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Digestive Diseases

Implanted neurostimulator palliates drug-refractory nausea associated with gastroparesis


© Medtronic 2008
Patients who suffer from refractory gastroparesis often experience persistent nausea and vomiting that does not respond to medications. An implantable device that delivers mild electrical pulses that can reduce these symptoms is available through a humanitarian device exemption from the Food and Drug Administration.

Gastroparesis is a digestive disorder in which food moves through the stomach more slowly than is normal. Diabetes, certain autoimmune disorders and viral infections are known causes of gastroparesis, but in some cases the etiology is never known. Regardless of the cause, the delay in gastric emptying and the resultant nausea and vomiting can lead to unwanted weight loss and malnutrition, and can make it difficult for diabetic patients to maintain normal blood sugar levels.

The implantable device does not treat the delayed stomach emptying, but improves the patient’s symptoms and helps restore appetite. Even when the treatment is successful in palliating symptoms — the device can reduce the number of episodes from dozens per week to only a handful — patients should expect some breakthrough episodes of nausea and vomiting, for which they should seek medical management. This procedure is not a cure for gastroparesis.

Patient selection

Use of this implantable neurostimulator is approved for the treatment of chronic, refractory nausea and vomiting due to gastroparesis not responsive to appropriate diet and/or medical therapy. The key medical advantage of the procedure is that, with the decrease in vomiting, the device improves the reliability of medications reaching the small intestine for absorption. Additional benefits in controlling other gastroparesis symptoms, such as fullness, pain and easy satiety, have not been documented.

Patients with more generalized motility disorders of the gastrointestinal tract, such as chronic pseudo-obstruction syndrome or collagen vascular diseases such as scleroderma should not be considered for this procedure. Patients who have had a prior gastric surgery are also not candidates.

Surgical procedure

The procedure is performed with the patient under general anesthesia and usually takes about two hours. The implantable device consists of a small, programmable neurostimulator and a pair of connecting wires whose ends are placed in the stomach wall muscle. The neurostimulator is implanted under the skin outside the abdominal cavity and is carefully placed to hinder the patient’s movement as little as possible.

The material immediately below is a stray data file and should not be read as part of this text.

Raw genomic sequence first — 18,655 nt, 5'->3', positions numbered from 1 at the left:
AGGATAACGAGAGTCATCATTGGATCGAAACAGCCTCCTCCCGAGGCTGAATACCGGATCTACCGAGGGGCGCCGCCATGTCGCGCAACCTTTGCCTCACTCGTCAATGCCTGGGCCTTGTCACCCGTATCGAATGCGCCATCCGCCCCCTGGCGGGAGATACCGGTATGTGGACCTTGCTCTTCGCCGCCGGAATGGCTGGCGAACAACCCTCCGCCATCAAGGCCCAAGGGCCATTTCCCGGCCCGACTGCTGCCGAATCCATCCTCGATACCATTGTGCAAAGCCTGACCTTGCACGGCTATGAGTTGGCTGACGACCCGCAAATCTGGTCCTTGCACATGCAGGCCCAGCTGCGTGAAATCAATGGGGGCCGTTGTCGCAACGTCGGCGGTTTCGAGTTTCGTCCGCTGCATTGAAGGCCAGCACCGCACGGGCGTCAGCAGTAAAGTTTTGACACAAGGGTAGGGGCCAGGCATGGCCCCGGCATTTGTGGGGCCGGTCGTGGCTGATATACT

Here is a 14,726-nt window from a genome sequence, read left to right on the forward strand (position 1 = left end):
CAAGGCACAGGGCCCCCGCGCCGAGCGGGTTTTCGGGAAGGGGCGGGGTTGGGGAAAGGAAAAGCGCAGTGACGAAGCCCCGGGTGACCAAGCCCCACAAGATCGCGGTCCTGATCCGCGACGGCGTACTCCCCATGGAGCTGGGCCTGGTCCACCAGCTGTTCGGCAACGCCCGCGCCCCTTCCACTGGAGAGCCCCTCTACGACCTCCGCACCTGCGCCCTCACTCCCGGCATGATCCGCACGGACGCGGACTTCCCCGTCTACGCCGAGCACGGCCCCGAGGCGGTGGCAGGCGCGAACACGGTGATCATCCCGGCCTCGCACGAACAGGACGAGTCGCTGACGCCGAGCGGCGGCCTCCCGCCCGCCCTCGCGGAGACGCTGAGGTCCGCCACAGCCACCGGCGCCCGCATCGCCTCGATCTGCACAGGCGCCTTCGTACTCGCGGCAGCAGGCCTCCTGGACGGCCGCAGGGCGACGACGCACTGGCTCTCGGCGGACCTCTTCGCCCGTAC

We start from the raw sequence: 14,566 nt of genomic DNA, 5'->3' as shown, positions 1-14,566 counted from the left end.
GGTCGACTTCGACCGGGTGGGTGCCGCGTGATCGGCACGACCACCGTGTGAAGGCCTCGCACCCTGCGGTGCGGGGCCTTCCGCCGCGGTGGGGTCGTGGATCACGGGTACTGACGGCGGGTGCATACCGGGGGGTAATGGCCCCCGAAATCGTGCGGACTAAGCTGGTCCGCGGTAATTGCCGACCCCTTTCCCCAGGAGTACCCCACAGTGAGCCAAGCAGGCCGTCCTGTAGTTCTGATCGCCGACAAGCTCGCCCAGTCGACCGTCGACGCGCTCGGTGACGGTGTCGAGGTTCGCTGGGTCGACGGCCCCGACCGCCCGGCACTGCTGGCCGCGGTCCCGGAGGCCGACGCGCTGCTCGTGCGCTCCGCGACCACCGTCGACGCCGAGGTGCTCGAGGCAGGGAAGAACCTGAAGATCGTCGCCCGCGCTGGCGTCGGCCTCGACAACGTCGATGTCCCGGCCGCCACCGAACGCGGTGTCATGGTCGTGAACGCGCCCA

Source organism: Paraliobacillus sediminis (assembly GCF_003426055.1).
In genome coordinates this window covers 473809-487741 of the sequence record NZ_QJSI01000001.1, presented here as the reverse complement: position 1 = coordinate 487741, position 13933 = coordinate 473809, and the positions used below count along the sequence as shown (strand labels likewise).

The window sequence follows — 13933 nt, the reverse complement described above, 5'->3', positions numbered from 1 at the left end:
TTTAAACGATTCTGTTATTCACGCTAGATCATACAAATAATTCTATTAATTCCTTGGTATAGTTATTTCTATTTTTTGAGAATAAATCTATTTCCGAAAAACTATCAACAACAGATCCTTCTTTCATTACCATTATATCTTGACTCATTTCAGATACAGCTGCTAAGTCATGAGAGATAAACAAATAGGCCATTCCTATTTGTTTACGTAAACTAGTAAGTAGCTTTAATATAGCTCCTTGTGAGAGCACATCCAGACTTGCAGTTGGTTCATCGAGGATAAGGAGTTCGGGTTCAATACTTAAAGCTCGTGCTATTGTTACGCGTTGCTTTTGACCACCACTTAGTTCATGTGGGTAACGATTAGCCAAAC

UCLA surgeons usually perform the procedure laparoscopically, though the procedure can be converted to an open one if the surgeon encounters reason to do so at the time of the surgery. The small incision size of the laparoscopic procedure promotes rapid recovery.

The risks of the implant include the usual risks inherent to all gastrointestinal surgeries and those associated with the use of anesthesia. Surgical complications can include:

  • erosion of the wires into the stomach, which requires a re-operation to reposition the wires
  • rare cases of bowel obstruction around the wires
  • infection at the site of neurostimulator implant

After the surgery

Following the implantation procedure, physicians use a wireless, handheld controller to program the implanted neurostimulator, adjusting the settings to achieve the best possible control of symptoms. The neurostimulator can also be activated and deactivated with the wireless controller. The outcome of the device implantation may not become apparent for the first six months following surgery, and the setting of the neurostimulator may need to be adjusted over the first year.

Though its exact mechanism is unknown, the device provides most gastroparesis patients with persistent nausea and vomiting relief from their symptoms. Patients eat more regularly and achieve better control of their blood sugar levels.

Device helps control nausea, leads to better nutrition

The implantable neuro-stimulator is used to control the symptoms of nausea and vomiting that can result from the delayed stomach emptying characteristic of gastroparesis. While it can be effective in palliating these symptoms, the device does not treat the underlying condition. “This procedure can be very beneficial — especially for diabetic patients. It is successful in roughly 80 percent of patients about 80 percent of the time. But it is not a cure and patients will have breakthrough symptoms,” explains Darryl T. Hiyama, M.D., F.A.C.S., professor of surgery at UCLA.

When successful, the treatment can significantly improve patients’ appetites and their ability to continue a regular diet. “Patients are able to eat better. The symptom palliation does lead to improved nutritional outcomes and better control of blood sugar for diabetics,” claims Dr. Hiyama.

Participating Physicians
Darryl T. Hiyama, M.D., FACS
Professor of Surgery
Division of General Surgery

Mark Ovsiowitz, M.D.
Assistant Professor of Medicine
Division of Digestive Diseases/Gastroenterology

Bennett Roth, M.D.
Clinical Professor
Division of Digestive Diseases/Gastroenterology

Contact information
Most insurance plans cover the cost of this procedure, though approval may take longer than usual because of the humanitarian device exemption. The exemption requires that the procedure be approved by the hospital’s Institutional Review Board (IRB), which UCLA has already done.
Call for appointments at (310) 825-1597. Fax (310) 794-9718

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